Nyanga, the first libertador in the Americas. Photo credit: Hakeem Khaaliq

Queen and Hakeem were really impressed with his story, but also realized that a lot of African descendants felt a void in their roots, their history; that there wasn’t an accurate representation of them.

“If we don’t change these stories and the perception people have, no one will,” Said Hakeem.

That is the main reason why they’ve put up this show, a collection of photographs made over a decade of travels through Chiapas, Guerrero, Oaxaca, Veracruz, Tepoztlán, and Costa Chica. Queen explains how the perception that these communities have of themselves has affected their collective self-worth in respect to other Mexicans. I mean, it wasn’t until an internal census in 2015 that they could self identify as Afromexicans. Up until then they didn’t have a box to check. This is precisely why there isn’t a knowledge of the prevalence of African cultures settled in Mexico, because everything was focused on indigenous people or mestizos. Also, Afromexicans aren’t even a considered a minority because, according to the government, they don’t have a native language or dialect. As a consequence, their history has vanished.

Some Mexican archaeological sites have shown the presence of African descendants. Photo credit: Hakeem Khaaliq.

The good thing is that there is a new found pride in being Afromexican and now they can identify with their blackness and own it like the woman in this short-doc. Also there are visual artists and anthropologists that constantly travel to these regions and others in the Americas where there are large populations of African descendants and their stories aren’t represented.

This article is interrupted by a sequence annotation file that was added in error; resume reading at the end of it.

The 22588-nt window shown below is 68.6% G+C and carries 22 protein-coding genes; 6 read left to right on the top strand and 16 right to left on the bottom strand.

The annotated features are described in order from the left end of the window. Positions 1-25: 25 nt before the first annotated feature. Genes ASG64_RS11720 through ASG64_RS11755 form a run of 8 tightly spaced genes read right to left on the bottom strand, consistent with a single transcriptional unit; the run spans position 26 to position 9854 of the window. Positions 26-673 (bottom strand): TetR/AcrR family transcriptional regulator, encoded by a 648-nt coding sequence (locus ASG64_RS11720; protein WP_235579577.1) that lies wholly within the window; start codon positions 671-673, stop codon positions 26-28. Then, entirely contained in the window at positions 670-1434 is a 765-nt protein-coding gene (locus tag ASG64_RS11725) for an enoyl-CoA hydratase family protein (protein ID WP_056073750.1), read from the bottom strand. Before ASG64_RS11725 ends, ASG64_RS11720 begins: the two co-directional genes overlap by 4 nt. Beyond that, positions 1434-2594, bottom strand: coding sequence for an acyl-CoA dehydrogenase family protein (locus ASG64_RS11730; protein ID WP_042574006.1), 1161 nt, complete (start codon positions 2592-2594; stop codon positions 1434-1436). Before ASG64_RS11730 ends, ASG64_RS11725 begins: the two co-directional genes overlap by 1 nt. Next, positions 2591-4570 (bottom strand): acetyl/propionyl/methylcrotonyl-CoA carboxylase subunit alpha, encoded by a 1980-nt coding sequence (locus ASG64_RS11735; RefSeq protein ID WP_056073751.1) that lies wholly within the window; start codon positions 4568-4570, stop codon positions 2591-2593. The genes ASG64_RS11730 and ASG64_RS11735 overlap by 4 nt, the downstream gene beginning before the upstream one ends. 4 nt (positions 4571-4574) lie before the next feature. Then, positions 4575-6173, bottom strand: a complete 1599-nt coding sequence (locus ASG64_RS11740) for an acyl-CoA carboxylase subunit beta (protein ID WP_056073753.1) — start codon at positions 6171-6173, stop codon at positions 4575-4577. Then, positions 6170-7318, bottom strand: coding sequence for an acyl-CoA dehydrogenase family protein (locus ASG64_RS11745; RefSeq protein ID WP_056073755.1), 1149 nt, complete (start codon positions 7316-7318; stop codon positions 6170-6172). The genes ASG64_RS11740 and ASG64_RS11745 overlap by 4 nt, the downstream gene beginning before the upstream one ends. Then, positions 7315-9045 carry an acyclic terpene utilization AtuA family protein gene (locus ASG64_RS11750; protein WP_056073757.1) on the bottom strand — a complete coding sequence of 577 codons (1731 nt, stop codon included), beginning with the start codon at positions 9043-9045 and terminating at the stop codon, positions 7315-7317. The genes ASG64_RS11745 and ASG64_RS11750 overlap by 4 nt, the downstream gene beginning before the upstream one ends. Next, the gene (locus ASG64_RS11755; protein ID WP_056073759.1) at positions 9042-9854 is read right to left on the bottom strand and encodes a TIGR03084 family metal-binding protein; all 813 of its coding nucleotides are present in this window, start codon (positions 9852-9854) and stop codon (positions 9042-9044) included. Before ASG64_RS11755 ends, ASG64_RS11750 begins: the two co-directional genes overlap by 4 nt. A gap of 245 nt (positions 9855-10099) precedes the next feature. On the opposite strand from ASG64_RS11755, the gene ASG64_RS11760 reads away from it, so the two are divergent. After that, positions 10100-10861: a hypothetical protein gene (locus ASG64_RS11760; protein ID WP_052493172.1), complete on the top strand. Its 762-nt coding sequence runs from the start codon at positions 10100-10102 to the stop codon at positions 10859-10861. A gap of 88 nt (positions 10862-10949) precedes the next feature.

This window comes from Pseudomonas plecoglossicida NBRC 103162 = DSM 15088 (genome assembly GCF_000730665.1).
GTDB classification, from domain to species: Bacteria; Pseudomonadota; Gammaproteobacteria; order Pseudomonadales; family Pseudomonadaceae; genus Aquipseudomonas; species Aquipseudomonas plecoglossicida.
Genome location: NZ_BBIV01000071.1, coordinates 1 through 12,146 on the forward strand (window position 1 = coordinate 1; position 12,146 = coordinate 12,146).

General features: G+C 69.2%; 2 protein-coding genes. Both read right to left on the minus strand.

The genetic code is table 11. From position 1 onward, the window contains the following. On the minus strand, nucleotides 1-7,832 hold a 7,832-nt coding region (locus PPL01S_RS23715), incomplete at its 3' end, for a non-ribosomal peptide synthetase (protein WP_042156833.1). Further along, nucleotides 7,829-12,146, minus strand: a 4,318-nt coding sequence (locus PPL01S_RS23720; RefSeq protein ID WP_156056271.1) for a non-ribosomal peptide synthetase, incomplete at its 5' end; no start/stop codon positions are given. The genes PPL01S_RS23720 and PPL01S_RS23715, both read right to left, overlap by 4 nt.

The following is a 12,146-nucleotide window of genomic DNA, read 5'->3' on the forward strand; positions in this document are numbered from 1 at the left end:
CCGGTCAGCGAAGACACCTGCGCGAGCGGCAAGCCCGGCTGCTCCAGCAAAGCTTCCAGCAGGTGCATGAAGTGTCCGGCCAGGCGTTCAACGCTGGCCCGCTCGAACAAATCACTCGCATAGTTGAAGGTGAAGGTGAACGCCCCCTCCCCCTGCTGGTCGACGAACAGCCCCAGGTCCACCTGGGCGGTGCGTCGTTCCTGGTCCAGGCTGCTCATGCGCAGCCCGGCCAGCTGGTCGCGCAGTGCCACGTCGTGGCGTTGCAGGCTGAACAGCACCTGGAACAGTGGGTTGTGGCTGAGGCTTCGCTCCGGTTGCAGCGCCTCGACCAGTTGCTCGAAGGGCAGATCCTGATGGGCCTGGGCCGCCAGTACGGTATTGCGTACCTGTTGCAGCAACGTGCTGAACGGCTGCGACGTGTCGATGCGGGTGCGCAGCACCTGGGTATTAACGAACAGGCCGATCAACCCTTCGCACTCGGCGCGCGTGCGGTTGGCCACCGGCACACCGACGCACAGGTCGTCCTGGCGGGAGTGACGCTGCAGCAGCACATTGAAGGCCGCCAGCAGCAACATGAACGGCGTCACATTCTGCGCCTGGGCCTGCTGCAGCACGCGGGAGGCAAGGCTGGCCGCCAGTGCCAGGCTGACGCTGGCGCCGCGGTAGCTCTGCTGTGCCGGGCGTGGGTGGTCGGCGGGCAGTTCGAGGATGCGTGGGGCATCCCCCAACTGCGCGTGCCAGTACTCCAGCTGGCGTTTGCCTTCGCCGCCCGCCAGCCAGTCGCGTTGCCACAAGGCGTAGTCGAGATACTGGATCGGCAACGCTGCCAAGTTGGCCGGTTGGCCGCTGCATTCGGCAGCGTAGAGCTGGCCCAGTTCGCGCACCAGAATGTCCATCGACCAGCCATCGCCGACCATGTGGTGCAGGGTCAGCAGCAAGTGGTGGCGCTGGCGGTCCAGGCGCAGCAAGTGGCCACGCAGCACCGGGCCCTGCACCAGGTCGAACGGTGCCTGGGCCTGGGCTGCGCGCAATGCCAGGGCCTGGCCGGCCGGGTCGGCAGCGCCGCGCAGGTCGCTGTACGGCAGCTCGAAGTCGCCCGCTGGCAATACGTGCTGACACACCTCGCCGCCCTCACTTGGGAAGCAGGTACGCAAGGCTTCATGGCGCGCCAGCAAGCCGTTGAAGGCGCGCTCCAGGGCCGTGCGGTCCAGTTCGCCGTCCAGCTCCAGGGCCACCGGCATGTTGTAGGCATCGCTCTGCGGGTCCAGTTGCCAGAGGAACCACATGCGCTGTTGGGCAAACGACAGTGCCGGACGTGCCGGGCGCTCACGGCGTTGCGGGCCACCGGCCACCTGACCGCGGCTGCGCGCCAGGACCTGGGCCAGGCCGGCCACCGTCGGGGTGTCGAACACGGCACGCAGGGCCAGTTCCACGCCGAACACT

Queen and Hakeem’s Invisible Mexico will be at MonOrchid located at 214  E Roosevelt St. until this First Friday 4/7. Check out the space, approach the artists, ask them questions. They’re awesome at sharing knowledge and have a truly keen eye for stories.

Now, are you ready for the meaning of Nyanga? Well, the short answer is witch-doctor, but it’s too generic and whitewashed. Now, Occult Zulu has an interesting interpretation and we kinda like it better. It basically means moon-ritual-person. It turns out that some plants’ properties react to the lunar cycles and in ancient Africa there were special humans that knew when to conduct rituals based on this to increase effectiveness. These special people were viewed as saviors and they called them Nyanga.

You can pay a visit, check the exhibit and feel a little less ignorant about the world you live in. In this case, ignorance is not bliss, it is a sin. Also check this jam, it’s pretty awesome!

12.5 Months in the life of Nation19 / APDTA!

The last 12.5 months has been a busy time for us here at Nation19 /APDTA. We met so many dope people from around the world and we got a chance to be a part of the change that is happening globally among young people and artists. From walking through the streets that Pablo Escobar built in Medellín Colombia to living in a remote farming village in Inner Mongolia China to speaking at MoMA in NYC, we did allot…and we did it all in pursuit of truth and Unity.

February 2016 – March 2017 in review…peep:


#Bars4Justice Winner Best Short Documentary PAFF2016!!!

24th Annual Pan African Film Festival Los Angeles CA
February 8-14th 2016
Nation19’s Documentary film #Bars4Justice Winner Best Short Documentary
February KTLA featured #Bars4Justice on the News!

 

DGA

Directors Guild of America Hollywood CA
February 12th 2016 Morning
Nation19’s Queen Muhammad Ali was a guest speaker


Invited guest to Meet with Russell Simmons

ALL DEF DIGITAL headquarters Culver City CA
February 12th 2016 Afternoon

 

UofA

University of Arizona (Tucson, AZ)
February 15th 2016 2:00PM TO 4:00PM
Africana Studies Program/College of Humanities at UofA issued college credit to students who watched #Bars4Justice and participated in the Q&A session. (Props to Professor Durant)
aUtucson_queen


SD2016

sd2016_skype
Photo by Kershon Xavier

Saviours’ Day 2016 (Chicago IL)
February 20th
Nation19 were Guest Speakers at the Business/Entrepreneur workshop (via Skype)


ASU

Arizona State University (West Campus Glendale, AZ)
February 25th
Nation19 had the honor of teaching Indigenous and Black-Mexican history and Visual Anthropology to the students and some faculty members.

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Students and Faculty of ASU pose with Nation19. Photo by Kershon Xavier

ASU